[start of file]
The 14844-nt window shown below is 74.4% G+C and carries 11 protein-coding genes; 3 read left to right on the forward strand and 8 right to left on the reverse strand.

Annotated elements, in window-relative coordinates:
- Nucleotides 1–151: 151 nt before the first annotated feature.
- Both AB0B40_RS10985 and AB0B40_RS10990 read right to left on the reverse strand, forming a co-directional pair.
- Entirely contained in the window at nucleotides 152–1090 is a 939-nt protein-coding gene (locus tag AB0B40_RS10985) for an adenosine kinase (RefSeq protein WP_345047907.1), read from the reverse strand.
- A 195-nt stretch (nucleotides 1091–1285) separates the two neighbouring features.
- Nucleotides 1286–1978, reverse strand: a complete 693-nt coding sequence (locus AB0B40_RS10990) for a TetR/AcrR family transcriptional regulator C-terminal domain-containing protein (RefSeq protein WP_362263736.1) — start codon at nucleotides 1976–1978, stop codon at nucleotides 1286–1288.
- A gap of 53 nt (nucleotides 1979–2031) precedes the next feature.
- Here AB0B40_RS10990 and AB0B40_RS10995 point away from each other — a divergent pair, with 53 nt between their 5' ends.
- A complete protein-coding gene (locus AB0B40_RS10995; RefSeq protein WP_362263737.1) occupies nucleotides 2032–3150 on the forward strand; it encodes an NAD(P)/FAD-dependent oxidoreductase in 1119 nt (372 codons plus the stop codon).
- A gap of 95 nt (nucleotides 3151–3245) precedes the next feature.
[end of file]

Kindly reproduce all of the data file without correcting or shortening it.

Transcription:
The 14844-nt window shown below is 74.4% G+C and carries 11 protein-coding genes; 3 read left to right on the forward strand and 8 right to left on the reverse strand.

Annotated elements, in window-relative coordinates:
- Nucleotides 1–151: 151 nt before the first annotated feature.
- Both AB0B40_RS10985 and AB0B40_RS10990 read right to left on the reverse strand, forming a co-directional pair.
- Entirely contained in the window at nucleotides 152–1090 is a 939-nt protein-coding gene (locus tag AB0B40_RS10985) for an adenosine kinase (RefSeq protein WP_345047907.1), read from the reverse strand.
- A 195-nt stretch (nucleotides 1091–1285) separates the two neighbouring features.
- Nucleotides 1286–1978, reverse strand: a complete 693-nt coding sequence (locus AB0B40_RS10990) for a TetR/AcrR family transcriptional regulator C-terminal domain-containing protein (RefSeq protein WP_362263736.1) — start codon at nucleotides 1976–1978, stop codon at nucleotides 1286–1288.
- A gap of 53 nt (nucleotides 1979–2031) precedes the next feature.
- Here AB0B40_RS10990 and AB0B40_RS10995 point away from each other — a divergent pair, with 53 nt between their 5' ends.
- A complete protein-coding gene (locus AB0B40_RS10995; RefSeq protein WP_362263737.1) occupies nucleotides 2032–3150 on the forward strand; it encodes an NAD(P)/FAD-dependent oxidoreductase in 1119 nt (372 codons plus the stop codon).
- A gap of 95 nt (nucleotides 3151–3245) precedes the next feature.